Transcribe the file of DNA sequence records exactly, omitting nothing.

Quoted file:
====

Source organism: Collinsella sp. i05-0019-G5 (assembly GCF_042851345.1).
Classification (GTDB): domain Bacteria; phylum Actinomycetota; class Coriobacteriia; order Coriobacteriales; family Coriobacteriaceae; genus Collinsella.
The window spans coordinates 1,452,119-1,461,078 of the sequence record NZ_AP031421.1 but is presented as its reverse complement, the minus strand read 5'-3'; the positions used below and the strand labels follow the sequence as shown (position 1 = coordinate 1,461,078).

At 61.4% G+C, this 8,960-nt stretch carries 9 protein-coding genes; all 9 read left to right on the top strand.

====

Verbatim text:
Source organism: Collinsella sp. i05-0019-G5 (assembly GCF_042851345.1).
Classification (GTDB): domain Bacteria; phylum Actinomycetota; class Coriobacteriia; order Coriobacteriales; family Coriobacteriaceae; genus Collinsella.
The window spans coordinates 1,452,119-1,461,078 of the sequence record NZ_AP031421.1 but is presented as its reverse complement, the minus strand read 5'-3'; the positions used below and the strand labels follow the sequence as shown (position 1 = coordinate 1,461,078).

At 61.4% G+C, this 8,960-nt stretch carries 9 protein-coding genes; all 9 read left to right on the top strand.